In scouring all of the posts this year I am struck by what a big year it has been for Esmé. 2014 has been filled with a lot of firsts, moves toward Esmé’s independence, and a general coming to terms with our world.

Here is my list of the most popular blog posts (based on number of views) on The Cute Syndrome Blog in 2014…each with a short summary and a line or two from the post. I hope you will take some time to look back over these posts–and our year. Readers, I hope that this list included some of your favorite posts of the year. Let me know if you have others you loved that didn’t make the list!

10: Tether
One of my personal favorite posts of the year starts the list off in tenth place…it is all about Esmé asserting her independence and my learning from her what that means for our connection:

“But, interestingly, the connection stretches, linking us through a vibrating gap. It is like those beautiful moments I’m sure we’ve all had, when two people are moving apart, but they both turn in the same moment and look back toward each other…as thought something has plucked a string tied between them?”

9: Back to School
This post was written in the midst of the back to school season, a visit to my high school in September prompted a visceral response in me about Esmé’s educational future:

“In my efforts to constantly focus on Esmé’s present–moment by moment, day by day–I suppose I am able to exist in a state of denial about her potential futures. Or, perhaps more precisely, I am able to avoid thinking about the futures that may be denied to her by virtue of her health, her intellectual potential, her physical ability, and her emotional stability.”

8: First Day of School
A post about our unexpected and perfectly imperfect first day of school in November:

“But we just went ahead and tried. Because, there never is a perfect time after all…in fact it really just seems that there are just decent tries at making a go of imperfect timing.”

7: The Red Store (aka Target)
Esmé has been a big fan of Target since she was a tiny baby. She loves seeing her favorite color, red, everywhere. As she has gotten older Target has become a place to explore and greet friends:

“Someday [Esmé] may make a fantastic (if remarkably quiet) politician. I’m pretty certain she is going to start kissing babies any day now.”

6. Slipping

This post came into being after I found some old videos of Esmé demonstrating some of the skills she had before her seizures became totally out of control:
“As much as I try to focus on her gains, on the positive, I find myself looking at kids her age doing all the things they do–running, dancing, singing–things I genuinely still hope Esmé will do, and I wonder what it would be like to not look at your child with fear. I wonder what it would be like to not worry it could all just go away tomorrow.”

There is a position I think most parents of children who are medically-fragile find themselves in with respect to helping other’s understand that their child’s status may never improve:

“Over these last years I have noticed an almost compulsive need in others to try to wrap Esmé’s situation up with a little bow…a need to know that she will get better…sometimes, even, that she is already “better.” And I often find myself in the position of bursting someone’s bubble and having to console them about Esmé’s prognosis…or just smiling and nodding while I’m told about some massage technique or magic potion or diet change or nail polish that saved some other kid.”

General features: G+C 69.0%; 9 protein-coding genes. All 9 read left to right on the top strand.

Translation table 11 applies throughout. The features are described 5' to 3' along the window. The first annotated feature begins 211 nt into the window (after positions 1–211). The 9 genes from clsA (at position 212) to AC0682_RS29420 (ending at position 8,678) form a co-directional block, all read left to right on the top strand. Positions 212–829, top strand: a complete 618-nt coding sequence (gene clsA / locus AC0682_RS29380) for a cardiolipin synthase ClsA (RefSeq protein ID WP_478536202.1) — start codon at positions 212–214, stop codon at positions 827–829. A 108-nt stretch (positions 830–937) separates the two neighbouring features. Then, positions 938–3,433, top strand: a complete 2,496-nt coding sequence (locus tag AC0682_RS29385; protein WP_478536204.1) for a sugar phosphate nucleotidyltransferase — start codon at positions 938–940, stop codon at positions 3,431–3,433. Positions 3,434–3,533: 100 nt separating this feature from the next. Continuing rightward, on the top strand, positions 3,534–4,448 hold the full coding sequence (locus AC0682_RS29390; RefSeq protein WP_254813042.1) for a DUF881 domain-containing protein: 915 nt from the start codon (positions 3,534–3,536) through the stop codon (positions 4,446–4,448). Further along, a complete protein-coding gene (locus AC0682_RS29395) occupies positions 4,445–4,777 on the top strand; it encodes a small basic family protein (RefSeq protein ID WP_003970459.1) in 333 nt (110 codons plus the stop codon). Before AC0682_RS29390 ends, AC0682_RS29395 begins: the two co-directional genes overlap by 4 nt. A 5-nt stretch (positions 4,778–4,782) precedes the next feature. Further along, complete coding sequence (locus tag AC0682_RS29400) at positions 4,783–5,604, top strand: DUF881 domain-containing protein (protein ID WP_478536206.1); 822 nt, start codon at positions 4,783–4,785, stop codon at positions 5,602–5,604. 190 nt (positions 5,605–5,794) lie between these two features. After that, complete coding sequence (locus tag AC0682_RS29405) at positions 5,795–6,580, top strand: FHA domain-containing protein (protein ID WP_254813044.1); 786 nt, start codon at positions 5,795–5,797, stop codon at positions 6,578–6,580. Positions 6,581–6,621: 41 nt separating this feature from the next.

4: Under the Christmas Tree

Written earlier this week, a post about one of the brightest spots in our Christmas celebration this year:

“While my hope for Esmé is vague, at the same time it is so very real that it needs to be nurtured like another member of our family: Esmé’s twin sibling, hope. I constantly seek ways to grow our hope…seeking out stories of unusual but beautiful paths forward.”

3. Nigh Nigh Mum Mum

One night in June Esmé had an amazing verbal break-through after years a frustrating one step forward, one-step back dance:

“We have had breakthroughs here and there, but not much has stuck around. For awhile she would say “bub” for bubbles, but it stopped after a particularly difficult cluster of seizures. From about 9 months on she would say “Maman” with pretty clear intention…by 18 months she would call out to me in the morning “MAMAN MAMAN MAMAN.” But, in what I have felt is one of the hardest blows of all these years,  that stopped too at some point, that precious word stolen away by seizures.”

2. No, sorry, it’s just different.

A post that is all about a bizarre number of comparisons that were drawn between Esmé’s epilepsy and pets with seizures:

“This is how empathy can, at times, be so very crass and insensitive–diminishing something that is truly incomprehensible even to the people involved–into something digestible.”

And, drumroll please, the most popular post of the year was:

1. “You feed her what?”

This was by far the most popular post of the year…a post that was all about my frustration with the lack of understanding among many medical professionals a tube-fed blenderized diets:
“Instead I look her square in the face and say, deadpan: “We blend a mixture of Oreos, Doritos, and Happy Meals, that should be ok right?”
Because most three year olds have consumed those things. Mine hasn’t.”

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